I’ve been tackling how to best write about this topic. How it feels to a black African student is Sweden.
I have considered everything from doing a meme collage to a video story. However,to start with I thought it would be nice to share a few reflections and experiences.
I get emails asking me questions on everything from how to survive the weather. How to maintain natural hair. If racism exists in Sweden. Or, what to do when you’re craving food from home. So, this post is for you. As well as those who want to get some insight into being a black African student in Sweden.
Coming to Sweden: The African Edition Part 1
First, let’s just say that I’m realizing that when it comes to Swedish culture, we do things a little ‘say different’. For example saying sorry. Recently, I bumped into a fellow digital ambassador from India and said sorry. I expected a weird response but we both laughed when we realized that we both do it.
Growing up, we were taught that if you bumped into someone, someone dropped something, tripped or fell, you say sorry to kind of convey your empathy. It comes as a gut reaction. I quickly found that in Sweden, people find this odd and keep asking why I say sorry when I didn’t do anything.
Second, the weather will always be a topic of discussion until the day that I leave Sweden. No seriously. I once overheard some students on a bus discussing a classmate of theirs from Ghana (I think) and how he would go on and on about how the weather was terrible. They couldn’t understand why he wouldn’t just get over it. One thing I can say is that when you are used to sunshine (sometimes rain) and warmth for almost 365 days of the year it’s hard to (just get over it). Yes, it does get cold back home but not like Swedish ‘cold’ or ‘rain’.
Speaking from experiencing my first Swedish winter and -6˚C, I doubt anyone just gets accustomed to it. Even for the second or the third or even the fourth time round. I’ve met other African students who have been here for years and even Swedes who say sometimes even they find it hard to cope. You get accustomed to it but it never becomes ‘normal’, you sort of just build tolerance. So, my advice for experienced winter students is to offer up some tips on how best to cope i.e. layering, exercise etc. when you find someone struggling.
Third, I was kind of expecting this one. All the jokes about being asked how you arrived here? Is it your first time in Europe etc. Funny enough I haven’t encountered too many of these. On the odd occasion at afterwork a random girl will ask me what country I’m from and tell me that I’m making Africa proud. It used to get to me when even my lecturers would say ‘in Africa’. In my head I’d think there are 54 countries each with different stories, histories, cultures, geographies etc. so for me that’s like saying ‘in Europe’. But I take it in stride now and mention that it would be nice to know which specific country. I tended to get defensive in the beginning but now I’m quickly learning to:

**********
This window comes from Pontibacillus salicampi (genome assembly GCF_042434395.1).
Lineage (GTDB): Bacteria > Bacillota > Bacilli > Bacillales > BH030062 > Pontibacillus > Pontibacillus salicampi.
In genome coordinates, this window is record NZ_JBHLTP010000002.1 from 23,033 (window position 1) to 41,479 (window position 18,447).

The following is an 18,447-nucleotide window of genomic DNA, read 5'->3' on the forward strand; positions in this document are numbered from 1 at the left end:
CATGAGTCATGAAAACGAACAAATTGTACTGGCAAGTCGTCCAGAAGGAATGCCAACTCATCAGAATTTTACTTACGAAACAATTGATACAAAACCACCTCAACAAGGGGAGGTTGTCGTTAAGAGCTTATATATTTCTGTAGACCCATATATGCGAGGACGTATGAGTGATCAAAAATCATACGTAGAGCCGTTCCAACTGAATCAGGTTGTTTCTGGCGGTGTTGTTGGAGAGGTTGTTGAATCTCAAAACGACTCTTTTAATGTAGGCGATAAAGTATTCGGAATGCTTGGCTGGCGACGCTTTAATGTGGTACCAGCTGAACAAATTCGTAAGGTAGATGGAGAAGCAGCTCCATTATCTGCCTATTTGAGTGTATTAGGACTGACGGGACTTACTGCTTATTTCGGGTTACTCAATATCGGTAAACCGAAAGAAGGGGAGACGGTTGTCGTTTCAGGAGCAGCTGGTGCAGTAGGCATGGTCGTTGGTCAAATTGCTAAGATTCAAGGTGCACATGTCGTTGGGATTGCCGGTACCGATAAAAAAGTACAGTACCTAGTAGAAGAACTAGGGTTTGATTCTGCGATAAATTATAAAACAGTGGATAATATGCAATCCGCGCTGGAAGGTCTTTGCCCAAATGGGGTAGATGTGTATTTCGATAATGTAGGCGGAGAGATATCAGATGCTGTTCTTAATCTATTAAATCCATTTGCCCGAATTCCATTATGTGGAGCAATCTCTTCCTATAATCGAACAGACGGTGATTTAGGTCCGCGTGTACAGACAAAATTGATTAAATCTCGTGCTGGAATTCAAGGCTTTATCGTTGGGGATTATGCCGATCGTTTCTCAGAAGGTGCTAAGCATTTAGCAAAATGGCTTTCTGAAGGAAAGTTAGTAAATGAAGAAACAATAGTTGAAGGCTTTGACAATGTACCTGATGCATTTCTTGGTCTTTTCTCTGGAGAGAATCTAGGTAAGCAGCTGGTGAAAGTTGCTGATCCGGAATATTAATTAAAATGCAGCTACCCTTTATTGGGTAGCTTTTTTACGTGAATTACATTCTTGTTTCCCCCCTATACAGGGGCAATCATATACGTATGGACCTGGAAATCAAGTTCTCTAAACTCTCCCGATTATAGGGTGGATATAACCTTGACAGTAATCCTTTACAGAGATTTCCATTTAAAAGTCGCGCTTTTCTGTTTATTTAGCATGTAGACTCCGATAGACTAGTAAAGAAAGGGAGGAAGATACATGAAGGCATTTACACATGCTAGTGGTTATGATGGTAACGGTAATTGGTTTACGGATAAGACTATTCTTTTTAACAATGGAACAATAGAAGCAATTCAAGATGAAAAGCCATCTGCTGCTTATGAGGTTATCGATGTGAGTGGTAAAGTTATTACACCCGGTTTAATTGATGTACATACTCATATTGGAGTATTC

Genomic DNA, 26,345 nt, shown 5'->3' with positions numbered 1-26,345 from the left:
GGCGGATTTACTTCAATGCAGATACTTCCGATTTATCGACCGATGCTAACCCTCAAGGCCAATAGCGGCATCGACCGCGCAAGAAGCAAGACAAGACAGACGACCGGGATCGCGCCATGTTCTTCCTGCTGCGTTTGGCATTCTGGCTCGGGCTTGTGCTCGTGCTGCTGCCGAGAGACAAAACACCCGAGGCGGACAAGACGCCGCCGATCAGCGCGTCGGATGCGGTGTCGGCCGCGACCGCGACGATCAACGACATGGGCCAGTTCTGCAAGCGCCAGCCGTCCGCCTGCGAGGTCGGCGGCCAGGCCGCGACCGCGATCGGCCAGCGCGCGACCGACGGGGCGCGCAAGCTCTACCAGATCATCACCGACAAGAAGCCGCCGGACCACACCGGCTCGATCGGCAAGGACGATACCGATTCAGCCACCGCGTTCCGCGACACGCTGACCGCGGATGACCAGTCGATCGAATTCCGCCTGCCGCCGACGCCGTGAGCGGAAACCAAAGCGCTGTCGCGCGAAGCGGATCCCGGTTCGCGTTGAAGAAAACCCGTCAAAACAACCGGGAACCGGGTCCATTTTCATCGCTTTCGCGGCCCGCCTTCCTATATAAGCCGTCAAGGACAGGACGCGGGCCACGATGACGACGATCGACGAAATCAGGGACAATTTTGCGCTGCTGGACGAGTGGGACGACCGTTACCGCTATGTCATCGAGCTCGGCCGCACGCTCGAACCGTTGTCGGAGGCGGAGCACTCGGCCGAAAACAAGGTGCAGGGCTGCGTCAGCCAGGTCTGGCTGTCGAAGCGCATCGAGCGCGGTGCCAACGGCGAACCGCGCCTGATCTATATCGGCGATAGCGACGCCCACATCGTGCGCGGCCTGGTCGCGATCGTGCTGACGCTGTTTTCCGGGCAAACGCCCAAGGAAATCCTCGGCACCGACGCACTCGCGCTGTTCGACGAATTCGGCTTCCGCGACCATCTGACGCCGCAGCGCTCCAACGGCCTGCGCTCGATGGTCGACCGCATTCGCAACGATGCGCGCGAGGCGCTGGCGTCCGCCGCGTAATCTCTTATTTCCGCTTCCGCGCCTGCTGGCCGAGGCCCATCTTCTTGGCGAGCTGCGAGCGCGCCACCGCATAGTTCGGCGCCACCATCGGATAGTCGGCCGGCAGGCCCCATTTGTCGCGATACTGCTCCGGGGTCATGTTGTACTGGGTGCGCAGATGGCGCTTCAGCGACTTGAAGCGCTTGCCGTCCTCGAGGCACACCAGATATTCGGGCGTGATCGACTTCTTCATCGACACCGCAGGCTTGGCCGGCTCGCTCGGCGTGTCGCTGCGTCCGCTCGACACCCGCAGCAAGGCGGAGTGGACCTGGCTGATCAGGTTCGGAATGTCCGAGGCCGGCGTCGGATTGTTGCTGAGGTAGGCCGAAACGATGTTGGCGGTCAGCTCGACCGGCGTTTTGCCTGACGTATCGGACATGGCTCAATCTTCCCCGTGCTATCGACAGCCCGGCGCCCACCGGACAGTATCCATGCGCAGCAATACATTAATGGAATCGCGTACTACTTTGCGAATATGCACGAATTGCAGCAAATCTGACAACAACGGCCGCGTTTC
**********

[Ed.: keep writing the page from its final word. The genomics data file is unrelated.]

‘Share our similarities, Celebrate our differences’
M. Scott Peck
Finally, I knew coming to Sweden meant less flexibility in terms of hair. I knew I would not be able to get the products I needed or it would be too expensive to get it done in a salon. Thus, I decided to learn how to care for my hair courtesy of YouTube. I did crotchet braids knowing they would last a few months before I decided what to do next. From day 1, I got asked whether it was my real hair or how I dry it when I wash it. At first I enjoyed answering all the questions even from random people who would walk up to me and touch my hair. However, encounters including hair sniffing and unwarranted touching quickly made me draw some boundaries. It’s great to be curious but it’s also good to ask before you touch or approach someone especially if its a stranger.
Take Away and Tips
Take it in stride. Before leaving home,past students from the Swedish Alumni Network in Kenya (SIANK) told us that when we come to Sweden we would not only be representing Kenya but the African continent on the whole. I am beginning to understand that being from a country so far away from Sweden is an opportunity to educate people about a culture, country and continent that is a world away.
The same way I am learning about Sweden and Europe is the same way I’d want Swedes as well as everyone else to know about my home country and Africa.
Here is a post I previously wrote about my study abroad experience coming from Kenya.
Keep reading for Coming to Sweden: African Edition Part II where I will discuss food, music and language.
Follow Study in Sweden on Snapchat for more updates
From Sweden with Love
NB: Disclaimer: This post is based on my perspective and experiences. It is not meant to generalize all African students in Sweden perspectives.